November 28, 2018
By Ibrahim Tarawallie
Service providers and users yesterday converged at the St. Anthony’s Parish Hall in Freetown to deliberate on issues raised in a survey conducted by SEND Sierra Leone under the SABI project around health, education and social protection, and to proffer solutions.
The Service Summit created a platform for participants to give their inputs on the findings of the survey and how they can be addressed by the relevant authorities.
The survey was conducted by Restless Development on behalf of SEND Sierra Leone between June and July this year, focusing mainly on experiences of people in Aberdeen, Rokupa and Thunder Hill communities in the western urban area in accessing health, education and social protection services.
According to SEND’s Field Officer for Western Area, Mary Kpukumu, the Citizens’ Perception Survey was carried out as part of the SABI project which they are implementing in the eastern region and western area rural and urban.
She said SABI is a four year citizen-led accountability programme in all the sixteen districts of the country to increase awareness of, and demand for the delivery of basic services, especially health, education and social protection.
“SABI works in 610 communities, 106 wards and 56 chiefdoms in Sierra Leone to strengthen citizen’s voices, improve accountability and build a strong relationship between citizens and the state,” she said.
Ms. Kpukumu stated that the summit was aimed at promoting dialogue between citizens and state actors to seek durable solutions to improve service delivery in the country.
According to her, it came out clearly from those interviewed during the survey that there were problems associated with delivery health, education and social protection services in the aforementioned communities in western urban area.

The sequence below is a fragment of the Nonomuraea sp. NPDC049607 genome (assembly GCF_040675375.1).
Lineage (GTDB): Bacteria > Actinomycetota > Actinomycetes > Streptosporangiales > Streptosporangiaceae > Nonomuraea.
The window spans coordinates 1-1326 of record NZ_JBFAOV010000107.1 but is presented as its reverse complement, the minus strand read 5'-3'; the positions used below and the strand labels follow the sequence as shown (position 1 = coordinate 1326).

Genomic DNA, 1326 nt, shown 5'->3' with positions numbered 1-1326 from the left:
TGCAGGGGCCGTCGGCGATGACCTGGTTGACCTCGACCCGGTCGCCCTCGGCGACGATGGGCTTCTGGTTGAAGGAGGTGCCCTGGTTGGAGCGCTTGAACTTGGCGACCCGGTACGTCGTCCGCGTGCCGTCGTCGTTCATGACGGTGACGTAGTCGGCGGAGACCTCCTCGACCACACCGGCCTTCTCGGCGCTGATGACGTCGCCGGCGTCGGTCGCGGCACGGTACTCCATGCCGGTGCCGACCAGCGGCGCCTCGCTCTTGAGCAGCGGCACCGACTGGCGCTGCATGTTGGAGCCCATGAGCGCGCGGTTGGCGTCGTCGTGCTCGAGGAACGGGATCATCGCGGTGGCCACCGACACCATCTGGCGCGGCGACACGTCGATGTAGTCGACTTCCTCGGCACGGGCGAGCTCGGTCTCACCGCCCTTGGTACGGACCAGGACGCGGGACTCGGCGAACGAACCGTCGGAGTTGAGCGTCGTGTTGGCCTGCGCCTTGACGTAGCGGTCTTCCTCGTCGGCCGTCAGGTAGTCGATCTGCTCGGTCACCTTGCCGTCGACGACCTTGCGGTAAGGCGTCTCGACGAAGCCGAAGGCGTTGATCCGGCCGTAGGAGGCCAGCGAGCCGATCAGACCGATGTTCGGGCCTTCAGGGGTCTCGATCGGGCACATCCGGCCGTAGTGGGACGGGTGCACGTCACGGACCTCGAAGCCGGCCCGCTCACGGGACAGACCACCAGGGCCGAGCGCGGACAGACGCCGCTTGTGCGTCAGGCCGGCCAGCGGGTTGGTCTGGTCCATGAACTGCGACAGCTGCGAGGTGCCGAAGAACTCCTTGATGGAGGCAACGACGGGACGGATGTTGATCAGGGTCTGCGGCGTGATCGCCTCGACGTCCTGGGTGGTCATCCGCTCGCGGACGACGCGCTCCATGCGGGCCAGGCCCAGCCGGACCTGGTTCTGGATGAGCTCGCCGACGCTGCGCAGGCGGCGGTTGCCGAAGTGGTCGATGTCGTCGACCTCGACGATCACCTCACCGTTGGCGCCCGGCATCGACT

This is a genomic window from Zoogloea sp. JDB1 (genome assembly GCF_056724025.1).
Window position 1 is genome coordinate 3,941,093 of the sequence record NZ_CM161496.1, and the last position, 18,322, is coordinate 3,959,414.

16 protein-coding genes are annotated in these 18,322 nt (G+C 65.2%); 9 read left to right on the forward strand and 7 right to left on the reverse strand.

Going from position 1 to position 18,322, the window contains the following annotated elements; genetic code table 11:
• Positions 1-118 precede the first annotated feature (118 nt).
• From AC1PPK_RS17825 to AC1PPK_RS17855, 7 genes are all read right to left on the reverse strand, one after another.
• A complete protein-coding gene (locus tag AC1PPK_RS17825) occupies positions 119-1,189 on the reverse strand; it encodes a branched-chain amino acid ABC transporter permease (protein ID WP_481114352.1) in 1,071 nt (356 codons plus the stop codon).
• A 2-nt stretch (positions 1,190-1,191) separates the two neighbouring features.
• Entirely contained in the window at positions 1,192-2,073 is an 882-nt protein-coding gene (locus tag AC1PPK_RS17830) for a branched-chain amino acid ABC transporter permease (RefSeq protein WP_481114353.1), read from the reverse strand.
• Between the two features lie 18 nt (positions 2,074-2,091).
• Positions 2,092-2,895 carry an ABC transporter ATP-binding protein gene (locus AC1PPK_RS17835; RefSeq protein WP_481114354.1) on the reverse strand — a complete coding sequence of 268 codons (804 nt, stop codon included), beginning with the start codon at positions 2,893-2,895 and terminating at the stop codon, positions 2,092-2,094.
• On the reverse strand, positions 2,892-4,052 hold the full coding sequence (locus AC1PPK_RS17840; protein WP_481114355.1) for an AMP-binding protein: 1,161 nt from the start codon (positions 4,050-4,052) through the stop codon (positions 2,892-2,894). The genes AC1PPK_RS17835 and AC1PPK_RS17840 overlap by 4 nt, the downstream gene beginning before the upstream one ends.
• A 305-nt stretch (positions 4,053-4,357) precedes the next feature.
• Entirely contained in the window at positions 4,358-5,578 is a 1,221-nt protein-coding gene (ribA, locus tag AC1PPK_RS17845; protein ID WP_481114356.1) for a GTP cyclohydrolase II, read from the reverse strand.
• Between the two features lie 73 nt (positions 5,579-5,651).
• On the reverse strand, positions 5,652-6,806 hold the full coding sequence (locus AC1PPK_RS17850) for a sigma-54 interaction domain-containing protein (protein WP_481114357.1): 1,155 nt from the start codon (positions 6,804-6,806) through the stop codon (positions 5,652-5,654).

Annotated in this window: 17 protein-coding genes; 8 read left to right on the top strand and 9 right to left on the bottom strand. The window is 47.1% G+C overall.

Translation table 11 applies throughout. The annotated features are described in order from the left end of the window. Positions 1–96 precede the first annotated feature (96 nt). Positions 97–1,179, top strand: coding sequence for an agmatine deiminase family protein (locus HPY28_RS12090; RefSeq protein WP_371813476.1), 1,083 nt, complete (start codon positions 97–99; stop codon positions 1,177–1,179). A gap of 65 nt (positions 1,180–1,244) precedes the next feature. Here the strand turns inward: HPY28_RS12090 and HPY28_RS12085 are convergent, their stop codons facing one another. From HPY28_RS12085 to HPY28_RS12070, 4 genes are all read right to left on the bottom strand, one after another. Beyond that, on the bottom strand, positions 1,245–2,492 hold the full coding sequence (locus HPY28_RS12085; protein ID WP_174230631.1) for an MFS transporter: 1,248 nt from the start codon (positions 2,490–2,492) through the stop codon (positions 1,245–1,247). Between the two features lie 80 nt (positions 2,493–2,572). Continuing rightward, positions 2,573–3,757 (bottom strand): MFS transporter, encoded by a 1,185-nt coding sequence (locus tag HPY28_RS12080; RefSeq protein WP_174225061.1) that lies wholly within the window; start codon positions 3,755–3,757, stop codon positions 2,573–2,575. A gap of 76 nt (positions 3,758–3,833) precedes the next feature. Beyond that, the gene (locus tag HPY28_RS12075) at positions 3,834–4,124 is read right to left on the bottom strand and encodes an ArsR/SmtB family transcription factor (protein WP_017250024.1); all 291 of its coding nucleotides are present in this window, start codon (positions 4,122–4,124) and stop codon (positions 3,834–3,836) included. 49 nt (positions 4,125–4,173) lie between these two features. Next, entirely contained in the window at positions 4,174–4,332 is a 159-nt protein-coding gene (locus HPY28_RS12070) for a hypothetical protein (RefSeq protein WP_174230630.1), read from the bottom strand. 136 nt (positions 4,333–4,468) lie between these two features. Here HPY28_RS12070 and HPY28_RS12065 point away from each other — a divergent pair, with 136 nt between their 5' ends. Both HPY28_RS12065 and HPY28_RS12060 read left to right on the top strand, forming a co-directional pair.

She said pregnant women, lactating mothers, household heads, head teachers, disabled and pupils were targeted with questions centered, among others, on delivery health, education and social protection services.
Majority of those interviewed during the survey said Cash Transfer system for people with disabilities was not functioning well as expected. Participants therefore called on the Ministry of Social Welfare, Gender and Children’s Affairs to ensure that the disabled access the service.
On behalf of the Ministry of Basic and Senior Secondary Education, Jatu Otterbein, commended SEND and the SABI project for the engagement and promised to an improvement in the delivery of education services.
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“We are thankful to SEND and SABI project for complementing our efforts as a ministry. Let me urge those who are yet to receive school subsidy to write the ministry for proper action to be taken,” she urged.
With regards distribution of school learning materials, Ms. Otterbein called for patience as they were working assiduously to ensure full distribution across the country.
SABI Team Lead at Christian Aid, Amanda Bangura, spoke about their support to the government and people to identify problems and discussed how they could be solved.
A representative of the Ministry of Social Welfare, Moses Kabia said: “We are working hard to push issues affecting persons with disabilities forward. We are working on a disability policy to help address their concerns.”